Vegetarian Diet May Help Lower Blood Pressure
Japanese review of 39 studies shows a meatless menu might boost cardiovascular health, but the findings are preliminary
By Brenda Goodman
MONDAY, Feb. 24, 2014 (HealthDay News) -- Adopting a vegetarian diet may help people shave points off their blood pressure, a large study from Japan suggests.
The research, a review of 39 studies that included almost 22,000 people, found vegetarians had blood pressure that was significantly lower than those who ate meat.
On average, reductions seen across the studies were 5 to 7 millimeters of mercury (mm/Hg) for systolic blood pressure (the top number) and 2 to 5 mm/Hg for diastolic blood pressure (the bottom number).
While those results are modest, clinical guidelines suggest they could reduce a person's risk of heart attack by 9 percent and the risk stroke by 14 percent if sustained over time, the study authors said.
But at least one cardiologist said the study findings are preliminary and he's not ready to tell his patients to abandon meat.
The study authors said it didn't seem to matter what kind of vegetarian diet a person followed -- whether it was those that emphasize vegetables, grains, legumes and fruits; those that include dairy products, eggs, and fish; those that just excluded meat, or vegan (which also excludes dairy products).
"There were no statistical significant differences between specific vegetarian dietary patterns," said study researcher Yoko Yokoyama, from the department of preventive medicine at the National Cerebral and Cardiovascular Center in Osaka.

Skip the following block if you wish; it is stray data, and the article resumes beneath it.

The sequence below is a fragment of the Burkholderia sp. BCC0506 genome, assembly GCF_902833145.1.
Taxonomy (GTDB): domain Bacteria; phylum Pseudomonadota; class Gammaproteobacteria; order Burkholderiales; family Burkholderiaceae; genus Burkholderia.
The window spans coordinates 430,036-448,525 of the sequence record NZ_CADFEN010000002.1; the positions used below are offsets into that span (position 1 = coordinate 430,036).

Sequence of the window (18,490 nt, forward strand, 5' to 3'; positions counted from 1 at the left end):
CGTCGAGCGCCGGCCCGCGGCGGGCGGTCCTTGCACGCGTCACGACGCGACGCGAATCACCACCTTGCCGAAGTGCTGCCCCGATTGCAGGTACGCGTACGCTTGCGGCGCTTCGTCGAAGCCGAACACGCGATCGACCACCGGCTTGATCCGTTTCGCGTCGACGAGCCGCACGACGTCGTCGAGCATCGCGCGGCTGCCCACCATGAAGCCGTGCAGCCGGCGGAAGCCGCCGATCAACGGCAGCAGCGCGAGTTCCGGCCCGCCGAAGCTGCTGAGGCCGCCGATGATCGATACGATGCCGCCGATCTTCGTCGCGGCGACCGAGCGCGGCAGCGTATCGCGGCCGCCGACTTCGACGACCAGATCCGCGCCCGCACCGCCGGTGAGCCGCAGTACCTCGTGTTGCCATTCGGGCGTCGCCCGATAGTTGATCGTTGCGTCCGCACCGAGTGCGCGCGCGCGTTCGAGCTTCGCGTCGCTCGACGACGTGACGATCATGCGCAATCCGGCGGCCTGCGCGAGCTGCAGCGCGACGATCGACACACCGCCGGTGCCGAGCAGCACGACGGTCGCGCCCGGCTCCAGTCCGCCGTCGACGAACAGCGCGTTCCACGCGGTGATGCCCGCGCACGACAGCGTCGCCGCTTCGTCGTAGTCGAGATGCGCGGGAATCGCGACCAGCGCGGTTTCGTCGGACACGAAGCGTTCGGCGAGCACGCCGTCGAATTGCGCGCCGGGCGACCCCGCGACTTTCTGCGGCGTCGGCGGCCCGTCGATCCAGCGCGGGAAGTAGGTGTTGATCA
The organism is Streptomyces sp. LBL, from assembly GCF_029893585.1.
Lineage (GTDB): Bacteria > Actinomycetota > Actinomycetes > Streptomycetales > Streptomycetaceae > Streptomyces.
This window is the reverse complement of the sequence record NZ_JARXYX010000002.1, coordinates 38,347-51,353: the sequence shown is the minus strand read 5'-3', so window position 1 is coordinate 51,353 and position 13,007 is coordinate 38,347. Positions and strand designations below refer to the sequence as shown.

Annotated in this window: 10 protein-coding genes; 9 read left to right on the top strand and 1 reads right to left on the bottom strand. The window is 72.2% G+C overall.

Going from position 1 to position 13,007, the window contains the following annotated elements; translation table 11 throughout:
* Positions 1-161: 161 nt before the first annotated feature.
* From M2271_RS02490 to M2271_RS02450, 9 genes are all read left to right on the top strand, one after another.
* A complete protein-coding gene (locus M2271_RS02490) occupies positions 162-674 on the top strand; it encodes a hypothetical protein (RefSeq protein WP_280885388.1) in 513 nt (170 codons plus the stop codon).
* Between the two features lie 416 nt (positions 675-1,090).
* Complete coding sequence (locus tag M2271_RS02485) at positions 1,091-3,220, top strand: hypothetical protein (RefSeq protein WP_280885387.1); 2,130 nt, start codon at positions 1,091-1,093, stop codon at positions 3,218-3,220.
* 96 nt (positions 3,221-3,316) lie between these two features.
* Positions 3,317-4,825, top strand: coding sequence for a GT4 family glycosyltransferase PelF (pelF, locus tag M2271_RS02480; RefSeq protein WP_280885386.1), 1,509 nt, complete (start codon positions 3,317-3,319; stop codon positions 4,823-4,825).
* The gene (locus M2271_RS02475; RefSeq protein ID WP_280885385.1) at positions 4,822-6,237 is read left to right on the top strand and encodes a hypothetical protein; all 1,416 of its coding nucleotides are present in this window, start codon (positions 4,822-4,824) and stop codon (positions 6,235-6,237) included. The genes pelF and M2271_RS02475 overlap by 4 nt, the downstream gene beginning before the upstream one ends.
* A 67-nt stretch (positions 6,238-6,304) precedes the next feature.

But, he added, that may be because the studies of vegan diets were small, and may not have had enough statistical power to influence the overall results.
The study also wasn't able to tease out which nutrients in vegetarian diets were responsible for the apparent benefit. But the researchers have some theories. They point to previous studies demonstrating that diets lower in sodium and higher in potassium and plant proteins -- as vegetarian diets tend to be -- all tend to lower blood pressure.
Thirty-two of the studies that made up the review only compared differences between people who ate meat and those who did not. Those kinds of studies just describe relationships: they can't prove diet alone was the reason vegetarians tended to have lower blood than meat eaters.